A South Korean naval unit searches for survivors from the Cheonan. (Associated Press )
Reporting from Seoul — Heaping more tragedy on an already grieving South Korea, a fishing vessel assisting in the search for 46 crewmen of a sunken naval boat went down Saturday, and the nine on board were presumed dead.
As the South Korean coast guard retrieved the bodies of two of the fishermen,divers found the first corpse from the 1,200-ton navy ship Cheonan, which sank late last month after an explosion. Fifty-eight crew members, including the captain, were rescued.
The body was discovered near the ship's mess hall, the Joint Chiefs of Staff said.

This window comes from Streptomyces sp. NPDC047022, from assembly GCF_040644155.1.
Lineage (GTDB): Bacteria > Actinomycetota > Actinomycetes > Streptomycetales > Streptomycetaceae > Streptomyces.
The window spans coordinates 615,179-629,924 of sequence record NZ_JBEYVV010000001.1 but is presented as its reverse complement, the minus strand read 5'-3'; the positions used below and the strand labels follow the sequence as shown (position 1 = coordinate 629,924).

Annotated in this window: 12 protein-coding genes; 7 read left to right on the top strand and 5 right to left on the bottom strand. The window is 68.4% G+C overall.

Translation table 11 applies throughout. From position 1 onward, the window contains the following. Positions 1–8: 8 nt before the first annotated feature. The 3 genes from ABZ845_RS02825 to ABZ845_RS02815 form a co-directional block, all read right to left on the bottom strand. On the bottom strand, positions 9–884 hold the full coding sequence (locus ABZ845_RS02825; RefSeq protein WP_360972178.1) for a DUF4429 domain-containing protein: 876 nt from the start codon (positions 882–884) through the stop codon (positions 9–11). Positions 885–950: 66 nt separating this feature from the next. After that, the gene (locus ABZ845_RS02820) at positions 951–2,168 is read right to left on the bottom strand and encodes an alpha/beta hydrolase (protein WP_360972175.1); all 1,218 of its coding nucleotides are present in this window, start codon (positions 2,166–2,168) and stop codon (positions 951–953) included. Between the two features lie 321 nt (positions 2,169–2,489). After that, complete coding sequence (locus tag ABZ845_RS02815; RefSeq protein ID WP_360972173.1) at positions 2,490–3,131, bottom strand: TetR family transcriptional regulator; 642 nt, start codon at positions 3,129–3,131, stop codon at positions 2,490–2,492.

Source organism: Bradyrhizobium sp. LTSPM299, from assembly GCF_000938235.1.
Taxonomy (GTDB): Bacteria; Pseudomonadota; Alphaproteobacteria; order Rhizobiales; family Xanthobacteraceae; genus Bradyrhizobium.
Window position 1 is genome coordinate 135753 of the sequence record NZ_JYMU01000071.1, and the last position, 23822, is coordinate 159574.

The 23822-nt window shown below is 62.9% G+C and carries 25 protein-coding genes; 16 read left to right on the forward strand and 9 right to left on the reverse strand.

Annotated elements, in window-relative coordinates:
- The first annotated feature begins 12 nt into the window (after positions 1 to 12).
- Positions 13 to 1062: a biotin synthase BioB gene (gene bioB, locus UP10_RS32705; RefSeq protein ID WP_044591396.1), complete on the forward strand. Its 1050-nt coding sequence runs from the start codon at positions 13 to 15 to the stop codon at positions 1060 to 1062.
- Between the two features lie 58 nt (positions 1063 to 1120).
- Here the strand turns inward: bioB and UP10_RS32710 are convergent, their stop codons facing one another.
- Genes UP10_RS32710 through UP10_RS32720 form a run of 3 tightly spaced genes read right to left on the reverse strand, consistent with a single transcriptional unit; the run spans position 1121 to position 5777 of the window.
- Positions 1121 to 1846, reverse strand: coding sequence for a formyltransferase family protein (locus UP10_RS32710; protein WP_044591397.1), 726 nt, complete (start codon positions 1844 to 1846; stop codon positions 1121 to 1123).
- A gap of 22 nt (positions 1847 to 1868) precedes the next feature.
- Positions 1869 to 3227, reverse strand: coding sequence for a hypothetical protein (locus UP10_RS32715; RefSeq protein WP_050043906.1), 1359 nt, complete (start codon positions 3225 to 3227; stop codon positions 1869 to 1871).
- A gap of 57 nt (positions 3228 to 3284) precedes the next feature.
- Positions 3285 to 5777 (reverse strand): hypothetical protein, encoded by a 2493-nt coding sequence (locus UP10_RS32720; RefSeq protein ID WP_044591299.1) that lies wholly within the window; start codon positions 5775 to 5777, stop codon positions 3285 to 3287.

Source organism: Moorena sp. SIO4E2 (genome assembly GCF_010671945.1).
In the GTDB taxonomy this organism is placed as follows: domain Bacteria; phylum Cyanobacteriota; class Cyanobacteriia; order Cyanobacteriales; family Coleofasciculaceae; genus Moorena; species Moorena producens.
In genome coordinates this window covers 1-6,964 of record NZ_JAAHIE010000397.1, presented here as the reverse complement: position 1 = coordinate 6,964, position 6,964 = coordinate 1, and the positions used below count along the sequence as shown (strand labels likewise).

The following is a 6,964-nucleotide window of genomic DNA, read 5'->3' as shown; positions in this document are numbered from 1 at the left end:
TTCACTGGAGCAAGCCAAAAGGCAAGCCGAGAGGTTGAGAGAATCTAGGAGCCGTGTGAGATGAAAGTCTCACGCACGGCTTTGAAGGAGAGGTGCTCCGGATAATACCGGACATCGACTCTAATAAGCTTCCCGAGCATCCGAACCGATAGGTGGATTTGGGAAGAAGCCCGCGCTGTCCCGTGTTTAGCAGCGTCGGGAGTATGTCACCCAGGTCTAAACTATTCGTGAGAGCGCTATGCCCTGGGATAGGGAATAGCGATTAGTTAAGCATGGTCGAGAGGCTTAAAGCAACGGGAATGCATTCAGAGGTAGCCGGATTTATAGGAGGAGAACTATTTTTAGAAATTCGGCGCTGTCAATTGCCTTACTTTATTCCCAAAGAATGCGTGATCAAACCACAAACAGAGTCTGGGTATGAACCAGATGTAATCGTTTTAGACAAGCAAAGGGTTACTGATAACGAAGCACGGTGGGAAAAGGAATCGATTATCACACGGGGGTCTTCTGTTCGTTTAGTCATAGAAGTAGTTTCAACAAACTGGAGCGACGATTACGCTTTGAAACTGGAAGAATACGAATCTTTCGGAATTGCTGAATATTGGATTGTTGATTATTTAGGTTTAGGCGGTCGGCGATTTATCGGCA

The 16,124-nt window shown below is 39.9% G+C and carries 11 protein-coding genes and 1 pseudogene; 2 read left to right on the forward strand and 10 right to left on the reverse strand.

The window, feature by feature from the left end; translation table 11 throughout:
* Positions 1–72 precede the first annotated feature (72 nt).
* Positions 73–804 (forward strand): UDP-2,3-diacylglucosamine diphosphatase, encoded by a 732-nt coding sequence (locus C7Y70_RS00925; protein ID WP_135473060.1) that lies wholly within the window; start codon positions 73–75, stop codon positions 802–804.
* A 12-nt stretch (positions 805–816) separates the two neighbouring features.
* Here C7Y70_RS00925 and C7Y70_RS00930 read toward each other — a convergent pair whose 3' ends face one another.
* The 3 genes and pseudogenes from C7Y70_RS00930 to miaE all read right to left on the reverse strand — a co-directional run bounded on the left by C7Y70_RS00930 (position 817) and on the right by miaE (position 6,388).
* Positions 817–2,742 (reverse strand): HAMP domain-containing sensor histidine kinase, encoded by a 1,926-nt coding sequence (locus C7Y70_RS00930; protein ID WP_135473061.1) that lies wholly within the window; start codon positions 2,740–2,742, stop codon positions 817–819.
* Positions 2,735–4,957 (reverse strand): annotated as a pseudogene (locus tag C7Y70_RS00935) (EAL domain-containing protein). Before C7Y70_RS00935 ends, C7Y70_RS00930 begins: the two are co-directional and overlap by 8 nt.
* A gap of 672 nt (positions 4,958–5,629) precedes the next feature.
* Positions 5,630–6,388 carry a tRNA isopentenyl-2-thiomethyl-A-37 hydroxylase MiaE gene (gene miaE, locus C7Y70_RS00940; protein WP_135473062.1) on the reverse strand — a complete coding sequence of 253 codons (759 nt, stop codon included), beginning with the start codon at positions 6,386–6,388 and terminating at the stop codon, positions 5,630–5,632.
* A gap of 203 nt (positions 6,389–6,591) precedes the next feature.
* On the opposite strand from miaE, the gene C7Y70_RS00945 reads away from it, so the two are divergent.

The circumstances of the navy ship's sinking remained a mystery, one that has been compounded by other losses. A military diver died after losing consciousness as he scouted the hull of the boat.
Salvage operations were set to begin Sunday after families of the missing sailors requested that the military halt underwater searches for bodies. "We have made the decision on fears that more lives will be lost in the underwater operation," said Lee Jung-guk, head of a committee made up of relatives of missing Cheonan sailors.
The Cheonan broke in two after the explosion, which occurred near the contested sea border between North and South Korea. There has been no confirmation of North Korean involvement in the incident.
Although many believe the boat may have struck a Korean War-era mine, Defense Minister Kim Tae-young told the South Korean parliament Friday that the Cheonan was more likely struck by a torpedo.
He did not elaborate.
Officials have said the cause of the sinking cannot be determined until the ship is recovered, which could take weeks.
Ju-min Park of The Times' Seoul Bureau contributed to this report.